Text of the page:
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Saints have always been associated with heroes and heroines fighting for their faith. Their stories provide the inspiration for us to live virtuous and holy lives.
Most saints were good and righteous during their lives, but there were some serious sinners out there before they found the light and converted.
In the early years of the Church and throughout the Middle Ages, writers were all too eager to be perfectly candid in regards to saints who were far from saintly in their youth.
The following five saints offer hope in the belief that we have the potential to change our lives around. Who knows, maybe you can be a saint someday too?
1) St. Augustine
St. Augustine might be one of the most famous of saints with a sinful past. Considering that his mother (St. Monica) was a devout Christian, this seems rather surprising.
Augustine rebelled against his Christian upbringing. Instead, he decided to live a hedonistic life and liked to party all the time. One of his famous prayers said, “Grant me chastity, but not just yet!”
He had an illegitimate son with one of his young mistresses. He left her and the baby when he thought he could marry an heiress. He continued to drink and carouse well into his 20s.
But his religious mother never gave up on him. She followed him around constantly begging him to repent his sins.
Her persistence finally paid off. Augustine read the letters of St. Paul and decided he didn’t want to sin anymore. He got baptized and became a priest, writing many letters on the topic of Catholicism.
St. Augustine is the patron saint of brewers. Testimony to his conversion of a wild child who liked to party and raise hell.
He was quoted as saying, “There is no saint without a past, no sinner without a future.” His feast day is on August 28. (1)
2) Blessed Bartolo Longo
Benedict XVI described Bartolo as being “militantly anticlerical and engaging in spiritualist and superstitious practices”.
Bartolo came from a religious family and all was well until he attends university. He got involved with a group of Satanists and becomes a satanic high priest.
He held séances, participated in fortune-telling and got down with frequent orgies. But he wasn’t satisfied with just practicing his pagan religion, he liked to publicly criticise and ridicule Christianity.
He even was able to convince other Catholics to walk away from the Church and join in occult ceremonies.
None of this behavior made him happy however and he began to experience depression and a fascination with demons. Eventually, he suffered a mental breakdown.
After almost committing suicide, Bartolo had a spiritual awakening and decided to devote his life to the church.
He constructed several churches, helped the poor and preached against the dangers of occultism until his death in 1926, he was 75.
After his death, Cause for canonization was called for almost immediately. He was beatified by John Paul II who called him the “Apostle of the Rosary”. Bartolo’s feast day is October 5. (2)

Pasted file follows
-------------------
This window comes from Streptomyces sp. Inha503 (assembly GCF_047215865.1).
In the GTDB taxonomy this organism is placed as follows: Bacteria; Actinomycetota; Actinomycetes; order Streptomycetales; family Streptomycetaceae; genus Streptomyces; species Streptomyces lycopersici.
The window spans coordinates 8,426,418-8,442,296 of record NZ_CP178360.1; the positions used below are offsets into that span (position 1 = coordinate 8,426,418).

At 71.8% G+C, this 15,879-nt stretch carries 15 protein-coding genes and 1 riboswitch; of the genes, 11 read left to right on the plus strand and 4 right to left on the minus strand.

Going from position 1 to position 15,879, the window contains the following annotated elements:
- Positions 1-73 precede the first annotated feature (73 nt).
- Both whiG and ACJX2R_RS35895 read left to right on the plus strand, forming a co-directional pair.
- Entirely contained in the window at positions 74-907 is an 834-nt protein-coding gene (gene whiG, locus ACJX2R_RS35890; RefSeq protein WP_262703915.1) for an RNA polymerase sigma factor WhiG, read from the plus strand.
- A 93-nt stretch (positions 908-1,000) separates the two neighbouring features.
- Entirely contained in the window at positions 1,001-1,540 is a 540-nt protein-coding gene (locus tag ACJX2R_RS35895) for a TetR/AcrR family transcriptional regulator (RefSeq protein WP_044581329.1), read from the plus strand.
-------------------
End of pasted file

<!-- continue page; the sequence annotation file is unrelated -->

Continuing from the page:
3) St. Mary of Egypt
Mary came from an Egyptian Christian family. She was just 12 years old when she decided to run away and live in Alexandria.
This was one of the biggest cities of the eastern Roman empire at that time. Alexandria also had something Mary wanted: sexual adventure.
She lost her virginity not long after she got to the great city. For the next 17 years, she slept around. Contrary to popular belief, however, Mary didn’t work as a prostitute. She told her biographer she did, “free of charge what gave me pleasure”.
She heard of a ship that was bringing people to the Holy Land and was enticed by the thought of seducing the young men who were going. After arriving, she saw a monument of Mother Mary and she began to pray for forgiveness.
She became a hermit who lived alone in the desert for 47 years. All she did was fast and pray. She is known as the patron saint against sexual temptations. Her feast day is celebrated on April 1st. (3)
4) St. Vladimir
Vladimir became the prince of Kiev by killing his older brother. He then raped his sister-in-law, adding her to the several hundred women in his harem.
He constructed a temple to all the gods. In consecration, he sacrificed a town father and his son. When the emperor of Constantinople asked for his help in stopping a rebellion, Vladimir demanded the emperor’s sister for his wife as a reward.
The emperor said ok, but first Vladimir had to convert to Christianity. Though everyone thought that Vladimir would go back to his old ways once he returned to Kiev, baptism had apparently changed him.
He got rid of all of his extra wives and the harem, ripped down his pagan temple, and started a campaign in an attempt to convert the people to Christianity. He is the patron saint of the Russian Catholics and his feast day is on July 15. (4)
5) St. Philip Howard
Philip belonged to one of the richest noble families in England. He could afford anything he liked, and he liked everything.
He was known to be a playboy and a gambler. He ran up huge debts, selling his wife’s property to repay them. Once, he publicly stated that he really didn’t consider himself married.
After witnessing a debate between ministers and an imprisoned Jesuit priest, (Father Campion), Philip got back with his estranged wife and began to practice Catholicism.
They tried to flee the country in secret, hoping to freely practice their religion on the new Continent, but they were caught. Howard was locked up in the Tower of London, where died 10 years later.
He is the patron saint of difficult marriages, separated spouses, and betrayal victims. His feast day falls on Oct. 19. (5)